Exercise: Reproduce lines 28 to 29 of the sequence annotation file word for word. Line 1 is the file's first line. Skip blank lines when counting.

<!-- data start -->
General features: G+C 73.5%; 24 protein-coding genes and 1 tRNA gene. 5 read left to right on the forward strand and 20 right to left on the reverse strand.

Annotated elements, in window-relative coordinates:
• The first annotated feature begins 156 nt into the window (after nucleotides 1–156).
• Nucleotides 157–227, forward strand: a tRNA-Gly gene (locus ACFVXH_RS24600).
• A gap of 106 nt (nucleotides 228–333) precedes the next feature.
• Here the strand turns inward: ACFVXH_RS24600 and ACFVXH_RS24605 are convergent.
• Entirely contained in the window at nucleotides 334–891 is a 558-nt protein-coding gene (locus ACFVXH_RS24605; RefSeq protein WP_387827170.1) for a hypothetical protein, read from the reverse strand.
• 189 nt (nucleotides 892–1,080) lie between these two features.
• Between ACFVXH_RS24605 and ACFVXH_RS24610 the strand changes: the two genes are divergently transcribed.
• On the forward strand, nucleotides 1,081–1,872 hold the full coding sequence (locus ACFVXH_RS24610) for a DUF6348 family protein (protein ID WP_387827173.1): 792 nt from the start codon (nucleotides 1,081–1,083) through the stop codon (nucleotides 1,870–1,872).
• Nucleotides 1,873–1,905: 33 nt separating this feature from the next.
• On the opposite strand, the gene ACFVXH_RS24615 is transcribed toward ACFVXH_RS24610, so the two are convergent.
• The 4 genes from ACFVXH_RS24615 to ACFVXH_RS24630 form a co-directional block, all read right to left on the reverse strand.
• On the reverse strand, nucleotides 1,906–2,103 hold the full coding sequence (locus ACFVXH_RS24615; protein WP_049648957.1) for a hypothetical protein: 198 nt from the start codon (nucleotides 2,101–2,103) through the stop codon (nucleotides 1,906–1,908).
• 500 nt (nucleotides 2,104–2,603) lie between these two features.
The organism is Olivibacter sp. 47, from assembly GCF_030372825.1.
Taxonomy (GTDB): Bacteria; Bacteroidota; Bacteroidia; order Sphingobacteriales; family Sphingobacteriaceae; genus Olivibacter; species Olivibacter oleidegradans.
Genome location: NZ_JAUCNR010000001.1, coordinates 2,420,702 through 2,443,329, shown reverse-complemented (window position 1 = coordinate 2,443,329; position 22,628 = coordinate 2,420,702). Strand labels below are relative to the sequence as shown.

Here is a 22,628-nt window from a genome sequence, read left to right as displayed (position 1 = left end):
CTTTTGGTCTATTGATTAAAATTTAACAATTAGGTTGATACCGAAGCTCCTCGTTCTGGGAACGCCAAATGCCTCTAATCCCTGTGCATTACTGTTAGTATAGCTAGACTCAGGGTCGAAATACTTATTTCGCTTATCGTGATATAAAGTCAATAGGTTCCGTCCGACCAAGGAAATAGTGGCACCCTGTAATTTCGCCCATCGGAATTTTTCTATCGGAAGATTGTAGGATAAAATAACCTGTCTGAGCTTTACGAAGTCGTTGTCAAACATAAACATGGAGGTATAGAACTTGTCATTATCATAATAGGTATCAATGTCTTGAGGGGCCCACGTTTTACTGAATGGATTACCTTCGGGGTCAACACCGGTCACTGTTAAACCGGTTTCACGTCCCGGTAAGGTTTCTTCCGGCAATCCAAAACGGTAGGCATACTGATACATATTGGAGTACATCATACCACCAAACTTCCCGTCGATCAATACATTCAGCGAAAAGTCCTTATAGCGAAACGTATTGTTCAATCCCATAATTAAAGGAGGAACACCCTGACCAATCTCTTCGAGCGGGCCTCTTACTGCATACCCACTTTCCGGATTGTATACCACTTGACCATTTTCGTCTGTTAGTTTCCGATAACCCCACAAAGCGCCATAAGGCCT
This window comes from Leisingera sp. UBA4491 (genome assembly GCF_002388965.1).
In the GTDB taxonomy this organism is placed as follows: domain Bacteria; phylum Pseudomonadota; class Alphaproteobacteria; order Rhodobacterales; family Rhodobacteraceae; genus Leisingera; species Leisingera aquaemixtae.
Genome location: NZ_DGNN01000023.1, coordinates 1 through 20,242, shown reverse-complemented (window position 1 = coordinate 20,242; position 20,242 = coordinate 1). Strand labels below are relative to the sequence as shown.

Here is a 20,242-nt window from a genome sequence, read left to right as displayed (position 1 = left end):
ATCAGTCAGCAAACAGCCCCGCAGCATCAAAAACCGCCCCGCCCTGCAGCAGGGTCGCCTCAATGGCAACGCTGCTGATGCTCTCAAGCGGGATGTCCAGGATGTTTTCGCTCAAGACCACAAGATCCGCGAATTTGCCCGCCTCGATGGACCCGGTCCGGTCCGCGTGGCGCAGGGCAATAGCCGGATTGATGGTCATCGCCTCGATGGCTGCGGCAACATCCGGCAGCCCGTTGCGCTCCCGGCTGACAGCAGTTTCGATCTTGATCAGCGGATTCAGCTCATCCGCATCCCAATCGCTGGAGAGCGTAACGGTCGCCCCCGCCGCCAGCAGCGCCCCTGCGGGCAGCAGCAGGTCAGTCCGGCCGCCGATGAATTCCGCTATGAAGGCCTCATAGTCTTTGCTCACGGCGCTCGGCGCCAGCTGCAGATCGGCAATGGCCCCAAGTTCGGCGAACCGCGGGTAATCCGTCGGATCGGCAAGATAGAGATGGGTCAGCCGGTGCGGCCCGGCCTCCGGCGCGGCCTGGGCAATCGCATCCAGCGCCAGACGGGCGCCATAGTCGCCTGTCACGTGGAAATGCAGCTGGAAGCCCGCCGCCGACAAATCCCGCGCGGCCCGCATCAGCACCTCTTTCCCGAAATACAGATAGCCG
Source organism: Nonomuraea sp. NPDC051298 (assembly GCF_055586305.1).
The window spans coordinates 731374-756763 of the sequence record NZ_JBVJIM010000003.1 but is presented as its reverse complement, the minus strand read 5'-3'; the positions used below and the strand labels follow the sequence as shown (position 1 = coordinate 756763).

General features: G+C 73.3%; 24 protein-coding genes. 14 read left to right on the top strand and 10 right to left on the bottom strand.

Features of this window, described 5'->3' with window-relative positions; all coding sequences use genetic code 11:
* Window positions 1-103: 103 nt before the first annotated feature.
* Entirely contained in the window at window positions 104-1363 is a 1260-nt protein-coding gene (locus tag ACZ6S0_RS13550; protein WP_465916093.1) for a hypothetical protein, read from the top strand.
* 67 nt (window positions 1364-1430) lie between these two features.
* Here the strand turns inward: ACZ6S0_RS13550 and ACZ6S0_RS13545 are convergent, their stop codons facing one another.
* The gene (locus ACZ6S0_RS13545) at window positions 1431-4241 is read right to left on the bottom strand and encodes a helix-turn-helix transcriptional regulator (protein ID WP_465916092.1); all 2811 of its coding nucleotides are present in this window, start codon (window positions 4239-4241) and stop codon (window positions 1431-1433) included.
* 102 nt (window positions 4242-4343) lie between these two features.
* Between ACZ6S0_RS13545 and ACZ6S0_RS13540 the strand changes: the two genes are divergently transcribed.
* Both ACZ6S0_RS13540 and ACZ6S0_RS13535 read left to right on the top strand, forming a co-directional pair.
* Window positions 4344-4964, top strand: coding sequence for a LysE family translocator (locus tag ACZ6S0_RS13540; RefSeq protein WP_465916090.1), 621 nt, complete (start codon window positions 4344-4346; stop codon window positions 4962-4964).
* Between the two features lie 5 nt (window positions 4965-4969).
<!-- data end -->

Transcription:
General features: G+C 73.3%; 24 protein-coding genes. 14 read left to right on the top strand and 10 right to left on the bottom strand.

Features of this window, described 5'->3' with window-relative positions; all coding sequences use genetic code 11: